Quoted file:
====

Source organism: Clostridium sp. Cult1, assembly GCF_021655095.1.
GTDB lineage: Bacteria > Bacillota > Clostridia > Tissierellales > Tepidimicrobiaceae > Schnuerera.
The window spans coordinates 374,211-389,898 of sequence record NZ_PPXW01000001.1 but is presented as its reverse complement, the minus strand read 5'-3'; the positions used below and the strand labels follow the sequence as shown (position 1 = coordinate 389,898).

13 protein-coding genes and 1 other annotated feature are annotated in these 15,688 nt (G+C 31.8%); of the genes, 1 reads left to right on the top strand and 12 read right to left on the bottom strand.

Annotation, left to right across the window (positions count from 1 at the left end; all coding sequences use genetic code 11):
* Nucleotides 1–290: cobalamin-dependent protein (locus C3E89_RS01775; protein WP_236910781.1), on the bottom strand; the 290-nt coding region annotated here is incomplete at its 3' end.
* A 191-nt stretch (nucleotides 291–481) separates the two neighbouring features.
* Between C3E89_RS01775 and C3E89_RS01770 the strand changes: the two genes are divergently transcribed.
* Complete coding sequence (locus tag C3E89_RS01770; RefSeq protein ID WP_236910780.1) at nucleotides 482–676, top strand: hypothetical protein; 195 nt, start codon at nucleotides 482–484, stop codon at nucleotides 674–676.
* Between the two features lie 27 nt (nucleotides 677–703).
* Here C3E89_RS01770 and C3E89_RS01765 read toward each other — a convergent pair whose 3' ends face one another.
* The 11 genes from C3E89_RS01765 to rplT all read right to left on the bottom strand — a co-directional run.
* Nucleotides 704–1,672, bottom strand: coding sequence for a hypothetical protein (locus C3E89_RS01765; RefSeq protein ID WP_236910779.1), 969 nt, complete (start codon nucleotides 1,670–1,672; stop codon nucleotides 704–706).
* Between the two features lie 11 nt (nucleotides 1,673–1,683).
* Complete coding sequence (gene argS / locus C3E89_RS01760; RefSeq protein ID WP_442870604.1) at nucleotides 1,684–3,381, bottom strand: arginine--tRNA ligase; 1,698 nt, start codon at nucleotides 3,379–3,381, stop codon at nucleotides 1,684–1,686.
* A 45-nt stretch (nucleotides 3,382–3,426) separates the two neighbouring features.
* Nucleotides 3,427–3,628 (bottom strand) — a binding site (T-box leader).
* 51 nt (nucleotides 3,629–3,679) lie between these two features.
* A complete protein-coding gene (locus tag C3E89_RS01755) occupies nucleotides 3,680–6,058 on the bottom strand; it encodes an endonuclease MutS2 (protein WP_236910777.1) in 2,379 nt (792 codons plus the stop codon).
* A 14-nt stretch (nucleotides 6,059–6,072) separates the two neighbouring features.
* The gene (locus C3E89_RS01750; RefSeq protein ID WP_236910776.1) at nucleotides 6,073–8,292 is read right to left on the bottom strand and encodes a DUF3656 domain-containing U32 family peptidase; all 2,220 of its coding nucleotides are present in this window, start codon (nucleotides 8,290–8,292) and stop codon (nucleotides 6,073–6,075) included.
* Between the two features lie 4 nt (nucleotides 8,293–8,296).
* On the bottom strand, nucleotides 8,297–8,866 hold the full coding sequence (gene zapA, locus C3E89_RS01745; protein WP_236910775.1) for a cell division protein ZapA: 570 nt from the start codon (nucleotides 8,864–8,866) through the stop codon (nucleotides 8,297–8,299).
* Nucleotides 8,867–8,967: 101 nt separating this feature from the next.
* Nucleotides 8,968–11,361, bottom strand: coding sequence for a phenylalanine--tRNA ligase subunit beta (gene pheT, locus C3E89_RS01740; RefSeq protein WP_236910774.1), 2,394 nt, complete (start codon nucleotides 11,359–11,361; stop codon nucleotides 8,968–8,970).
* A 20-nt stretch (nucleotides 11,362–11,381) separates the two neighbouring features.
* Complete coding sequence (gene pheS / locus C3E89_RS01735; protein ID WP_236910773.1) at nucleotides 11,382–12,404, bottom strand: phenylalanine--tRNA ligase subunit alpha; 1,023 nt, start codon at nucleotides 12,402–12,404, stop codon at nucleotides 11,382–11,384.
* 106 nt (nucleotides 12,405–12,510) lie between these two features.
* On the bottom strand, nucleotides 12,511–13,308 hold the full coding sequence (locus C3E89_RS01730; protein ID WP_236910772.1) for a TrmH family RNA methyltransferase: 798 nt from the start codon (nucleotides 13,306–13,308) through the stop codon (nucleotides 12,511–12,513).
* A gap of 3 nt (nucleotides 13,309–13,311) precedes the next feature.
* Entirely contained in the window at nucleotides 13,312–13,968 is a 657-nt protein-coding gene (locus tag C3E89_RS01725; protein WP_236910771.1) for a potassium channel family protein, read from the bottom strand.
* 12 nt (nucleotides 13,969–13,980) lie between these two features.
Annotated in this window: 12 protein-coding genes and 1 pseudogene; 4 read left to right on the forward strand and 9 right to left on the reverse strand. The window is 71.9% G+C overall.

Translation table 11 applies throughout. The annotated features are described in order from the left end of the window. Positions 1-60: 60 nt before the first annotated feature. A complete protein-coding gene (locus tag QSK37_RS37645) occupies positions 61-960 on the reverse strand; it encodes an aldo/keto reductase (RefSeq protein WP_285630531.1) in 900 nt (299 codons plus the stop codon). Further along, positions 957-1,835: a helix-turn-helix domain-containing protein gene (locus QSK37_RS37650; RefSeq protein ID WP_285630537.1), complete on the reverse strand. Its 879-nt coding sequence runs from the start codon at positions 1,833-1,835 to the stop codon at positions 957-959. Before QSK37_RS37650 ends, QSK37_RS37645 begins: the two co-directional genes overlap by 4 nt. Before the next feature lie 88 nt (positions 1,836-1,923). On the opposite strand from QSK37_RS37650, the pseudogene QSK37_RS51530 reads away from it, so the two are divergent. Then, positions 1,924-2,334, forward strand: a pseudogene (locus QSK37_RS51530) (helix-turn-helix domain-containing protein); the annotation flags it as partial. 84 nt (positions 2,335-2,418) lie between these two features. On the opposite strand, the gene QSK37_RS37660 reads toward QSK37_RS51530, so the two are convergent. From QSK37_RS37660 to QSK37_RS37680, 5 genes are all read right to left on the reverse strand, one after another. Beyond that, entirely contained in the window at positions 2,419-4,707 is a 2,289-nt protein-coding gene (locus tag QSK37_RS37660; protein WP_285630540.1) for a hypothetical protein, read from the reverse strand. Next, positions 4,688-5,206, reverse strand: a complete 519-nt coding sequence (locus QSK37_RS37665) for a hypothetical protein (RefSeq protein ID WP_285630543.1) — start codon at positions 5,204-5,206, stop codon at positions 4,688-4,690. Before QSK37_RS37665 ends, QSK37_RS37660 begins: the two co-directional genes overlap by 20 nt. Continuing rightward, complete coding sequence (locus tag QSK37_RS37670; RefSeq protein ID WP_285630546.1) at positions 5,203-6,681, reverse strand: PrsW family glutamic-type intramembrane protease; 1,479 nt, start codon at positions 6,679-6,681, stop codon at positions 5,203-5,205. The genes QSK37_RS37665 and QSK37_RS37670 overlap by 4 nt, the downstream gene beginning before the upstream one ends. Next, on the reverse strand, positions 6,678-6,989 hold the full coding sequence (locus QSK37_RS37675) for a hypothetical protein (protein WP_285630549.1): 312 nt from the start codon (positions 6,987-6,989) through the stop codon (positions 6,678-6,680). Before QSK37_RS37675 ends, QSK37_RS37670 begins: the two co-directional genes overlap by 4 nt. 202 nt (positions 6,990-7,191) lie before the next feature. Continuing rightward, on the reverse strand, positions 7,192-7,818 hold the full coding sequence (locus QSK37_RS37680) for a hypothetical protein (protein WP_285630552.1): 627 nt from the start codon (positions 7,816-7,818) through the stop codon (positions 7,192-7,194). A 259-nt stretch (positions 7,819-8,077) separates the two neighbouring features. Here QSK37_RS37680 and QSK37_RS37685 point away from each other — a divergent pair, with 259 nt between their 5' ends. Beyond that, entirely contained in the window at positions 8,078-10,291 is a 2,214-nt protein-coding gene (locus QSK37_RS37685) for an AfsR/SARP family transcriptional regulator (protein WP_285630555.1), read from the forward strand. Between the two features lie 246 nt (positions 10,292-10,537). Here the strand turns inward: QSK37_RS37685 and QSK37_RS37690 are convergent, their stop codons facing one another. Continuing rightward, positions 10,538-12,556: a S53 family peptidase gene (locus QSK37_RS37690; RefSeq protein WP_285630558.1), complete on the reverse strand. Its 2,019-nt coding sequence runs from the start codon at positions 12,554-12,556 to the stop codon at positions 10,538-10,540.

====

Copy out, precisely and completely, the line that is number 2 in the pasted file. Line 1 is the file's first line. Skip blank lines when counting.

GTDB lineage: Bacteria > Bacillota > Clostridia > Tissierellales > Tepidimicrobiaceae > Schnuerera.